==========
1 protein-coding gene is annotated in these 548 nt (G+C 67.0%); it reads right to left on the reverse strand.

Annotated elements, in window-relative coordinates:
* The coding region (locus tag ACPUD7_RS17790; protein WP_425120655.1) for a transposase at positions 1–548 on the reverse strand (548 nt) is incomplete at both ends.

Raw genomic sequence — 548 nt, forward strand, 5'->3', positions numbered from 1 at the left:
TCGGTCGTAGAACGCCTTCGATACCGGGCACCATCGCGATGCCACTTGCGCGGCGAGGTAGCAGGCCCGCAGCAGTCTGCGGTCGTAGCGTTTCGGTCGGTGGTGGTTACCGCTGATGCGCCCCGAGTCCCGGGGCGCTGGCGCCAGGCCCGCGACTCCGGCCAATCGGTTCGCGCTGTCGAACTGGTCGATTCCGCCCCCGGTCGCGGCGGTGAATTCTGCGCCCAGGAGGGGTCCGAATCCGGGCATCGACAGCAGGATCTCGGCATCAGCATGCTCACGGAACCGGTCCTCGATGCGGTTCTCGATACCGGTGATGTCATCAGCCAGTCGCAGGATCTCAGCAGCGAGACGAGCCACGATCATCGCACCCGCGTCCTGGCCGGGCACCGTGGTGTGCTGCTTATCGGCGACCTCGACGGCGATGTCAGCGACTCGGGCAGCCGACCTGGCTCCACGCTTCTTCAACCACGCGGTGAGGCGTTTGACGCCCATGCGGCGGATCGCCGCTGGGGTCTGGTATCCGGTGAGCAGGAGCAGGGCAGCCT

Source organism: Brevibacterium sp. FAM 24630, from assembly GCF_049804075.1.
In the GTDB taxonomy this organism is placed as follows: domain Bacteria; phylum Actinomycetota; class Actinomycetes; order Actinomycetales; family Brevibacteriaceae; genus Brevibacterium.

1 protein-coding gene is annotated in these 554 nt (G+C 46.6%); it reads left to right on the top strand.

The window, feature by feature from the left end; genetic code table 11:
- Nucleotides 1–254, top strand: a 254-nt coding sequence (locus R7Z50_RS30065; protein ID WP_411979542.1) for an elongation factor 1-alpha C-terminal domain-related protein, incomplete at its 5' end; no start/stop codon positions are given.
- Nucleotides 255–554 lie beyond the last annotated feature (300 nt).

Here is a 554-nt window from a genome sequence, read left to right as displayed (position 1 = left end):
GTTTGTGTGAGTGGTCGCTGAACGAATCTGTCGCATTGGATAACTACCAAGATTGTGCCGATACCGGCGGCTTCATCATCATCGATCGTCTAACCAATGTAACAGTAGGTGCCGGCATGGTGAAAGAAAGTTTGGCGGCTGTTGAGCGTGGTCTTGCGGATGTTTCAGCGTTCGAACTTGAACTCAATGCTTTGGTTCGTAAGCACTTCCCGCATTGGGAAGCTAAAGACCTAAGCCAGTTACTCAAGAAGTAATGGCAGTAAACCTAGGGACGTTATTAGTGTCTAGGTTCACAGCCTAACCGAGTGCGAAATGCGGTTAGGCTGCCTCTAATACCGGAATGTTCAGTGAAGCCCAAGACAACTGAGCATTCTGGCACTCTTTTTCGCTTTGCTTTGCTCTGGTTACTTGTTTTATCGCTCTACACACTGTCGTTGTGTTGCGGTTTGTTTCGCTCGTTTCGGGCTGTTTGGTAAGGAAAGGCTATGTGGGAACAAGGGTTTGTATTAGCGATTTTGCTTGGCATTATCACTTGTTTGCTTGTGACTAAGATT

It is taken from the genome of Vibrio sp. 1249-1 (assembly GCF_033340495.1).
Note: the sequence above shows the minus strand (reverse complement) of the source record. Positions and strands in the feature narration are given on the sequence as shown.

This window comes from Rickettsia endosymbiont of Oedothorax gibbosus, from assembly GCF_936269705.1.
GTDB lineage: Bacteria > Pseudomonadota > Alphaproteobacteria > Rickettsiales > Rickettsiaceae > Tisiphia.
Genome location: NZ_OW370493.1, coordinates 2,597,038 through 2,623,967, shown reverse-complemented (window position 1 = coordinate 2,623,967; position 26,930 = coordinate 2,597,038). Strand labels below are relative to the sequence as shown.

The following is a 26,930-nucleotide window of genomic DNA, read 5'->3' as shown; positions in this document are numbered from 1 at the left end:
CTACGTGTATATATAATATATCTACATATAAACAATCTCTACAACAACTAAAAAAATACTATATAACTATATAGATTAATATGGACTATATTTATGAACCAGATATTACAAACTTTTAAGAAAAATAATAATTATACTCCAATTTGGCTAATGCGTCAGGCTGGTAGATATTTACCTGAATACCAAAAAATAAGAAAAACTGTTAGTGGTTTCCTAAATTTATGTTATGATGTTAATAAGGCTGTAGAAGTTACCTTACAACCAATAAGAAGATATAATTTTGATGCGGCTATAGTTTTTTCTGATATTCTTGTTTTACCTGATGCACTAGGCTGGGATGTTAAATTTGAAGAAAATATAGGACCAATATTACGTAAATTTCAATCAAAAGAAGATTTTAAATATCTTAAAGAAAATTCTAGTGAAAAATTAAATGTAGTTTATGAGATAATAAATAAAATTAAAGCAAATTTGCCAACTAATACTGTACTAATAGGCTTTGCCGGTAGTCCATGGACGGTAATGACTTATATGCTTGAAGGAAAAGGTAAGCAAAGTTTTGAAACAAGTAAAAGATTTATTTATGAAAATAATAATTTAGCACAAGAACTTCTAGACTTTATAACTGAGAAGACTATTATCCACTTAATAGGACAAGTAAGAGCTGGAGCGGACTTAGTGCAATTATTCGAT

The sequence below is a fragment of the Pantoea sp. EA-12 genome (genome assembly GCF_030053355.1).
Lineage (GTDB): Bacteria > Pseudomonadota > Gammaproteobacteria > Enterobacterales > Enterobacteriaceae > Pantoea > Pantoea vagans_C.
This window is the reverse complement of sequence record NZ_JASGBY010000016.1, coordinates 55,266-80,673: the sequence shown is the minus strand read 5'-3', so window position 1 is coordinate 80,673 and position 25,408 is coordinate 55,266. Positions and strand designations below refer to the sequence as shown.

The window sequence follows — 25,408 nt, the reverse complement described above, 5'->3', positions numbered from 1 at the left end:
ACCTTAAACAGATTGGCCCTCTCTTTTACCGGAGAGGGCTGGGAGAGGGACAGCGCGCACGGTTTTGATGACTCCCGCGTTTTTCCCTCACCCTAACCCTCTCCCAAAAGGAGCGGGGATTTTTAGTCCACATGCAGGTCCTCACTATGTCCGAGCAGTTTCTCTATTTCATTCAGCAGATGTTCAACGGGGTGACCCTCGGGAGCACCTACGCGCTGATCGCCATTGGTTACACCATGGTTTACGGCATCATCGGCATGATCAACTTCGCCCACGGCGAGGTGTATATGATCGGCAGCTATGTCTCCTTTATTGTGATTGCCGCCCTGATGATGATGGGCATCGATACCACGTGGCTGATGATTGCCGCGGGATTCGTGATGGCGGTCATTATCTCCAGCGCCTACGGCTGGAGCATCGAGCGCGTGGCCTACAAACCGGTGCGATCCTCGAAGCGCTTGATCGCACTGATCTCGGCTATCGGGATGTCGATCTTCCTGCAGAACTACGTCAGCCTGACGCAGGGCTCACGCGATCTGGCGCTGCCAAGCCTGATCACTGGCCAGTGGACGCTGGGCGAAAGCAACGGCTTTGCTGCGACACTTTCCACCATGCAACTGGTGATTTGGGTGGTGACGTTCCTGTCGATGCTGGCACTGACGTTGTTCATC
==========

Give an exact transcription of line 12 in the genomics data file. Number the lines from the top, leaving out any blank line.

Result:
Here is a 554-nt window from a genome sequence, read left to right as displayed (position 1 = left end):